Drug to help prevent serious RSV illness in babies approved by Health Canada
By age 2, most babies in Canada get RSV, which can be mild or cause bronchiolitis and pneumonia
Health Canada has approved a new antibody drug to help protect babies from serious illness caused by respiratory syncytial virus, or RSV.
Nirsevimab, also known by its brand name Beyfortus, was authorized on April 19. It was developed by AstraZeneca and Sanofi.
Nirsevimab is "a monoclonal antibody to prevent serious lower respiratory tract disease caused by respiratory syncytial virus (RSV) infection in newborns and infants during their first RSV season," Health Canada spokesman Mark Johnson said in an email to The Canadian Press on Friday.
The drug, which is given by injection, is also authorized for children up to two years of age if they are at risk of serious infection, he said.
Monoclonal antibodies are made in a laboratory to mimic natural antibodies to prevent or treat diseases.
'Game-changer,' says pediatric specialist
Nirsevimab attaches to a protein on the surface of the virus and hinders its ability to enter the body's cells, especially those in the lungs, according to the European Medicines Agency, a regulatory body that last fall approved the drug for use in the European Union.
Canada already offers the monoclonal antibody palivizumab — also known by the brand name Synagis — to premature babies because they are more vulnerable to serious illness from RSV. The National Advisory Committee on Immunization (NACI) does not recommend palivizumab for healthy babies.
Palivizumab has to be injected about once a month — up to four times — during RSV season to remain effective. Nirsevimab requires only one dose that lasts the entire RSV season.
"It's a game-changer," said Dr. Anna Banerji, a pediatric infectious disease specialist at the University of Toronto's Dalla Lana School of Public Health.
Inuit babies in Nunavut are particularly hard-hit by RSV, Banerji said.
Many become seriously ill each year and have to be transported out of remote communities to hospitals in the south, she said.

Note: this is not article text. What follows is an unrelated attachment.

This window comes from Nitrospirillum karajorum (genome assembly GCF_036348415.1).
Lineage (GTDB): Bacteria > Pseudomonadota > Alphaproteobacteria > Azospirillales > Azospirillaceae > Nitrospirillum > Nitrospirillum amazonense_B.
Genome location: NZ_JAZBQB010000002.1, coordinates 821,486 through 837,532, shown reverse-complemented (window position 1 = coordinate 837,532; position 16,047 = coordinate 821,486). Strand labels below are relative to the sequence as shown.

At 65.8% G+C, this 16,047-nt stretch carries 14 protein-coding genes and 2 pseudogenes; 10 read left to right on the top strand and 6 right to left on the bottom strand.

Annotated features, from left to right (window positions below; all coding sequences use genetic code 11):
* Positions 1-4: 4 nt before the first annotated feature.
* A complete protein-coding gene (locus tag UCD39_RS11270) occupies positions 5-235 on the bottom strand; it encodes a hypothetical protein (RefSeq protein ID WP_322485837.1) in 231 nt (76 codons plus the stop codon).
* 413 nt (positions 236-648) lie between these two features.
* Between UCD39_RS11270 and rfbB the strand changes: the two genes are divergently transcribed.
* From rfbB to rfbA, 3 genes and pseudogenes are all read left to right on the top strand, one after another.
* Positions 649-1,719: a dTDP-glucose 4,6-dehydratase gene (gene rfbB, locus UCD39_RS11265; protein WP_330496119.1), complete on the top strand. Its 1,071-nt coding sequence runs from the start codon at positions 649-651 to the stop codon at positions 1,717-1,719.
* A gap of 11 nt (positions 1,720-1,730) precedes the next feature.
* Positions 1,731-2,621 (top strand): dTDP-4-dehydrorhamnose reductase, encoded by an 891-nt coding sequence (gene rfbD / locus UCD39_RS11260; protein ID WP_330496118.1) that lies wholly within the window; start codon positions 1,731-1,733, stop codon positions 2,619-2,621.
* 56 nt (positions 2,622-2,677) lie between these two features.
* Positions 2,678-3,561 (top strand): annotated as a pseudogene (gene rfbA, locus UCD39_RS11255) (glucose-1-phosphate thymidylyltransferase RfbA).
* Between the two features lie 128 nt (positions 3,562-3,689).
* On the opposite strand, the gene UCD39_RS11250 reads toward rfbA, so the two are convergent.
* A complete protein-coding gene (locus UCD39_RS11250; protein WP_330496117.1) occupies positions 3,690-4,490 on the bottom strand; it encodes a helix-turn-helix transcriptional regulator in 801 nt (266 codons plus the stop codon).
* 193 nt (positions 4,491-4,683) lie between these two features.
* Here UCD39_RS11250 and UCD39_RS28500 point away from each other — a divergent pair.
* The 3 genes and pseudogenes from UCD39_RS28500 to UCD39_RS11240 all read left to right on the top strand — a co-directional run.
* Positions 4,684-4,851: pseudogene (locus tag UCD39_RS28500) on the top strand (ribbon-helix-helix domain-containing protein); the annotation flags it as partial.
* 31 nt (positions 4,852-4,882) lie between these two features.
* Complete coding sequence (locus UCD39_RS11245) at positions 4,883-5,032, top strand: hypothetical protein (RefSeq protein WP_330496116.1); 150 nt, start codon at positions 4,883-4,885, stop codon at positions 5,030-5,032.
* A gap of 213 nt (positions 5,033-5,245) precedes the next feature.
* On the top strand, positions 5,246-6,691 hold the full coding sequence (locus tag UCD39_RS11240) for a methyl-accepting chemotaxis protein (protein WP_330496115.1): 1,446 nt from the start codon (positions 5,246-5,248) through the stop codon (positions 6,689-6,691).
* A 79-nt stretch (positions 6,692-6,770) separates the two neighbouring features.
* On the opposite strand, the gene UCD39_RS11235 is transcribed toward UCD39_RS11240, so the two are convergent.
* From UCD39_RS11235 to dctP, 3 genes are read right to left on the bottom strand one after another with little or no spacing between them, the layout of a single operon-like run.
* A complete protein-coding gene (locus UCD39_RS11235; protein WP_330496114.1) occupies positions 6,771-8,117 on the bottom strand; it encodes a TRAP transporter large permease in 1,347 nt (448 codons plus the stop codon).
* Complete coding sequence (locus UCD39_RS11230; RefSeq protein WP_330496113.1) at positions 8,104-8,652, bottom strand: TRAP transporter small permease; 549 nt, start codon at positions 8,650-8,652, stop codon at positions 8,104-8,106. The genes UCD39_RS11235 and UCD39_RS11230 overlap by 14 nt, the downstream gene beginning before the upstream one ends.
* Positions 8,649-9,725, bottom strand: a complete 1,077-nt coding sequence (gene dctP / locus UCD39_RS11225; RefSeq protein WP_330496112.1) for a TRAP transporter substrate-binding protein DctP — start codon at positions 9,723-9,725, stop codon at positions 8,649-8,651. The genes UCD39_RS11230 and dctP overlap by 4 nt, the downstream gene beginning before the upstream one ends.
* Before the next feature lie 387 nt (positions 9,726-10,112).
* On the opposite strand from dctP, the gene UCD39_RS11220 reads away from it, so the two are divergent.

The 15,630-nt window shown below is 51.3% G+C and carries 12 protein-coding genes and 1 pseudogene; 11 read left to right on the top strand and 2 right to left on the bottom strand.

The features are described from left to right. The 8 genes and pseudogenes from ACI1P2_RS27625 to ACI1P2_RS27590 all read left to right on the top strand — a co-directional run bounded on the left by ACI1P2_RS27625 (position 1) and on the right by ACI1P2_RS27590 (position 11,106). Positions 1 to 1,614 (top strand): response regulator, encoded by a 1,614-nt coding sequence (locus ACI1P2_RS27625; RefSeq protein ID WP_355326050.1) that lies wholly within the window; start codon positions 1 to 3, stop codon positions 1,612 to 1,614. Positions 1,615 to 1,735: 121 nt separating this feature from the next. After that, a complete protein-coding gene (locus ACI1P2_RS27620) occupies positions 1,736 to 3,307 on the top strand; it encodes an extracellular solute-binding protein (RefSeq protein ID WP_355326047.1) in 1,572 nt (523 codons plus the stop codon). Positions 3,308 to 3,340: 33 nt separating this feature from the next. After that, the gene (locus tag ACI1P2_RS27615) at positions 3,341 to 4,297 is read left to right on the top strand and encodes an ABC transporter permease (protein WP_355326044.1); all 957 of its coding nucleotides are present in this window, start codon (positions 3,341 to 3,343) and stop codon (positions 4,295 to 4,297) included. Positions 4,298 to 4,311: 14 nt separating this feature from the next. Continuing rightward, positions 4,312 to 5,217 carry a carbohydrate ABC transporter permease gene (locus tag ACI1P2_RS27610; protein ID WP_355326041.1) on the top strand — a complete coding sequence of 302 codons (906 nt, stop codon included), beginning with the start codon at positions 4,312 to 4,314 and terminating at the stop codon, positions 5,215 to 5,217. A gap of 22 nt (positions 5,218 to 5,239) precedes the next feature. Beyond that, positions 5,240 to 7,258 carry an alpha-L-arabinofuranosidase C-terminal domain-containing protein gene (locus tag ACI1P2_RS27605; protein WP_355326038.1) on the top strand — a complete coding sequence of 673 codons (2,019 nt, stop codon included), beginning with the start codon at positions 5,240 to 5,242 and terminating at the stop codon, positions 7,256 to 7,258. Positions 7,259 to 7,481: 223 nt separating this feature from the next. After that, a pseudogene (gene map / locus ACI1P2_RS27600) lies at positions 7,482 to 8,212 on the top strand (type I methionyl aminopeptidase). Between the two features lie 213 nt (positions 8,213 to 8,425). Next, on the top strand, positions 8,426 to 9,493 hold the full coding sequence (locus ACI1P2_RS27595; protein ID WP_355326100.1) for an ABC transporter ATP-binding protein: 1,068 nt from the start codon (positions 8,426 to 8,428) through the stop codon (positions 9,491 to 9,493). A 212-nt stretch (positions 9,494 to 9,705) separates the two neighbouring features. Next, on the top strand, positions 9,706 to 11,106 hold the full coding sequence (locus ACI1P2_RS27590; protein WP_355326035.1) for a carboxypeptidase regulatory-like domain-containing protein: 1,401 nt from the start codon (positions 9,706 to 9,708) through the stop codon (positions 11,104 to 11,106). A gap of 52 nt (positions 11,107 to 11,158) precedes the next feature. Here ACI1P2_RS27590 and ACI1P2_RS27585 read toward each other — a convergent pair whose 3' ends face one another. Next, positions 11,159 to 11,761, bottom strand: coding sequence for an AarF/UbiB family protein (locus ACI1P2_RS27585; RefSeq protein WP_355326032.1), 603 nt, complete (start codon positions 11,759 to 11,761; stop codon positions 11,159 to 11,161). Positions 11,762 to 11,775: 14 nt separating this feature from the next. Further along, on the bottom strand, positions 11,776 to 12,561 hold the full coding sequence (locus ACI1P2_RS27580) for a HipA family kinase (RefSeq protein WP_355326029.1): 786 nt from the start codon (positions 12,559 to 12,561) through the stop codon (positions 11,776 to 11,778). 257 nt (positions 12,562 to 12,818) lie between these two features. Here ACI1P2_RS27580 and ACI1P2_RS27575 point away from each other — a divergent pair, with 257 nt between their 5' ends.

A one-dose drug could prevent many of those cases from happening, Banerji said.
'Limited use' expected in 2023/24 season
Although Health Canada has authorized nirsevimab for all infants, it's not known whether it will be that widely administered.
It's up to the provinces and territories to determine who gets the injections, often based on recommendations from the Canadian Agency for Drugs and Technologies in Health (CADTH).
Health Canada said that pending CADTH's recommendations, it expects nirsevimab "will be available for limited use during the 2023/2024 fall/winter respiratory season."
On Friday, the CADTH website said its review of how cost-effective nirsevimab is for RSV in infants is "in progress."
Banerji said it's vital that nirsevimab be offered to all Inuit infants in Nunavut — not just those who were born prematurely as is currently done with palivizumab — because of their heightened risk and limited access to care if they get very sick.
Preventing medevacs would offset the financial cost of providing nirsevimab to more infants, she said.
Most children in Canada are infected with RSV by the age of two, according to the Public Health Agency of Canada's website. It usually causes mild illness, but can be serious and is a common cause of bronchiolitis and pneumonia, the website said.
Last fall and winter, RSV, together with influenza and COVID-19, caused a surge in pediatric hospitalizations. Infectious disease experts say that was partly due to the lifting of pandemic restrictions, which had prevented respiratory infections in the previous years, so children were exposed to RSV for the first time.